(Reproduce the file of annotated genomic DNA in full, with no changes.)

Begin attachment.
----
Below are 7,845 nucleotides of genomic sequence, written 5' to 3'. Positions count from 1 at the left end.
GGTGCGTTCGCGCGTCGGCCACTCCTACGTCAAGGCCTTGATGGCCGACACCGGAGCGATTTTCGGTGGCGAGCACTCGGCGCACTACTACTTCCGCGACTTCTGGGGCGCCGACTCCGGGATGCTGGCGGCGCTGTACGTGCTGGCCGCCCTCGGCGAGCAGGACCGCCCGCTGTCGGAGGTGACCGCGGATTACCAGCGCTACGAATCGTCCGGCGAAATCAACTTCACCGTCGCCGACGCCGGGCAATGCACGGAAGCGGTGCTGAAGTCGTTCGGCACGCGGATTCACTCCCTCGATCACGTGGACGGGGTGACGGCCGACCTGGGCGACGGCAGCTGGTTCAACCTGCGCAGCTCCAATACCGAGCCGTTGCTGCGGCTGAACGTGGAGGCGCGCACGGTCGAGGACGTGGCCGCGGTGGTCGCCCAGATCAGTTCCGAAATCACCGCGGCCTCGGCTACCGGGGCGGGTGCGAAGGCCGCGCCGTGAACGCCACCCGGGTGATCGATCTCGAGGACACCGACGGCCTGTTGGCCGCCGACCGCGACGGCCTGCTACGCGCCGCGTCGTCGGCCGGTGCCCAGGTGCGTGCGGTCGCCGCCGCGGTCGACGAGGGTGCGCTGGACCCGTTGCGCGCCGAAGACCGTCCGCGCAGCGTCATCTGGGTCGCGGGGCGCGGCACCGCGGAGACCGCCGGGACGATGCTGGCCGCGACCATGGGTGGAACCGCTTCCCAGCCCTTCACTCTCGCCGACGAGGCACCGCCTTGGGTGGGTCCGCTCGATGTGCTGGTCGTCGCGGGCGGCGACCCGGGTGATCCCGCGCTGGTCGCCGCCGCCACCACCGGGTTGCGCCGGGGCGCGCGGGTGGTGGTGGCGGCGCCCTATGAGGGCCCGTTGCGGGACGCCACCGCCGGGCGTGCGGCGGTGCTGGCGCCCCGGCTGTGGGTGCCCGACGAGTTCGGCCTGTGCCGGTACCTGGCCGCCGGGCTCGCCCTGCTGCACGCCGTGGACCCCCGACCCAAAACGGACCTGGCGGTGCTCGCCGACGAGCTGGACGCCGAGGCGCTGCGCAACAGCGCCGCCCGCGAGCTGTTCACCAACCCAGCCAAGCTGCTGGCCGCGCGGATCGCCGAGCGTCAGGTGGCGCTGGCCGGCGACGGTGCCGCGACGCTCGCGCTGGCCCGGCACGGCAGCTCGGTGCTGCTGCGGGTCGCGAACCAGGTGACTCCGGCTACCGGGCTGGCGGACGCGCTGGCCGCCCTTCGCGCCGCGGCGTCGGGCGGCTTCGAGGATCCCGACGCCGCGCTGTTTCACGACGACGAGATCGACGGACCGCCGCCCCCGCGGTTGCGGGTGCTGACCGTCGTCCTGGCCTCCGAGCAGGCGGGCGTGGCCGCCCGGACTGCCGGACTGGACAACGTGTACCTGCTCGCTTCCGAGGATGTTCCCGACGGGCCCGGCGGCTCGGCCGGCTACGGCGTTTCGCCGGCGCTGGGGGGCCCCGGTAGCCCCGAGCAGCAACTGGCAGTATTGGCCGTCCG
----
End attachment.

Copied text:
Below are 7,845 nucleotides of genomic sequence, written 5' to 3'. Positions count from 1 at the left end.
GGTGCGTTCGCGCGTCGGCCACTCCTACGTCAAGGCCTTGATGGCCGACACCGGAGCGATTTTCGGTGGCGAGCACTCGGCGCACTACTACTTCCGCGACTTCTGGGGCGCCGACTCCGGGATGCTGGCGGCGCTGTACGTGCTGGCCGCCCTCGGCGAGCAGGACCGCCCGCTGTCGGAGGTGACCGCGGATTACCAGCGCTACGAATCGTCCGGCGAAATCAACTTCACCGTCGCCGACGCCGGGCAATGCACGGAAGCGGTGCTGAAGTCGTTCGGCACGCGGATTCACTCCCTCGATCACGTGGACGGGGTGACGGCCGACCTGGGCGACGGCAGCTGGTTCAACCTGCGCAGCTCCAATACCGAGCCGTTGCTGCGGCTGAACGTGGAGGCGCGCACGGTCGAGGACGTGGCCGCGGTGGTCGCCCAGATCAGTTCCGAAATCACCGCGGCCTCGGCTACCGGGGCGGGTGCGAAGGCCGCGCCGTGAACGCCACCCGGGTGATCGATCTCGAGGACACCGACGGCCTGTTGGCCGCCGACCGCGACGGCCTGCTACGCGCCGCGTCGTCGGCCGGTGCCCAGGTGCGTGCGGTCGCCGCCGCGGTCGACGAGGGTGCGCTGGACCCGTTGCGCGCCGAAGACCGTCCGCGCAGCGTCATCTGGGTCGCGGGGCGCGGCACCGCGGAGACCGCCGGGACGATGCTGGCCGCGACCATGGGTGGAACCGCTTCCCAGCCCTTCACTCTCGCCGACGAGGCACCGCCTTGGGTGGGTCCGCTCGATGTGCTGGTCGTCGCGGGCGGCGACCCGGGTGATCCCGCGCTGGTCGCCGCCGCCACCACCGGGTTGCGCCGGGGCGCGCGGGTGGTGGTGGCGGCGCCCTATGAGGGCCCGTTGCGGGACGCCACCGCCGGGCGTGCGGCGGTGCTGGCGCCCCGGCTGTGGGTGCCCGACGAGTTCGGCCTGTGCCGGTACCTGGCCGCCGGGCTCGCCCTGCTGCACGCCGTGGACCCCCGACCCAAAACGGACCTGGCGGTGCTCGCCGACGAGCTGGACGCCGAGGCGCTGCGCAACAGCGCCGCCCGCGAGCTGTTCACCAACCCAGCCAAGCTGCTGGCCGCGCGGATCGCCGAGCGTCAGGTGGCGCTGGCCGGCGACGGTGCCGCGACGCTCGCGCTGGCCCGGCACGGCAGCTCGGTGCTGCTGCGGGTCGCGAACCAGGTGACTCCGGCTACCGGGCTGGCGGACGCGCTGGCCGCCCTTCGCGCCGCGGCGTCGGGCGGCTTCGAGGATCCCGACGCCGCGCTGTTTCACGACGACGAGATCGACGGACCGCCGCCCCCGCGGTTGCGGGTGCTGACCGTCGTCCTGGCCTCCGAGCAGGCGGGCGTGGCCGCCCGGACTGCCGGACTGGACAACGTGTACCTGCTCGCTTCCGAGGATGTTCCCGACGGGCCCGGCGGCTCGGCCGGCTACGGCGTTTCGCCGGCGCTGGGGGGCCCCGGTAGCCCCGAGCAGCAACTGGCAGTATTGGCCGTCCG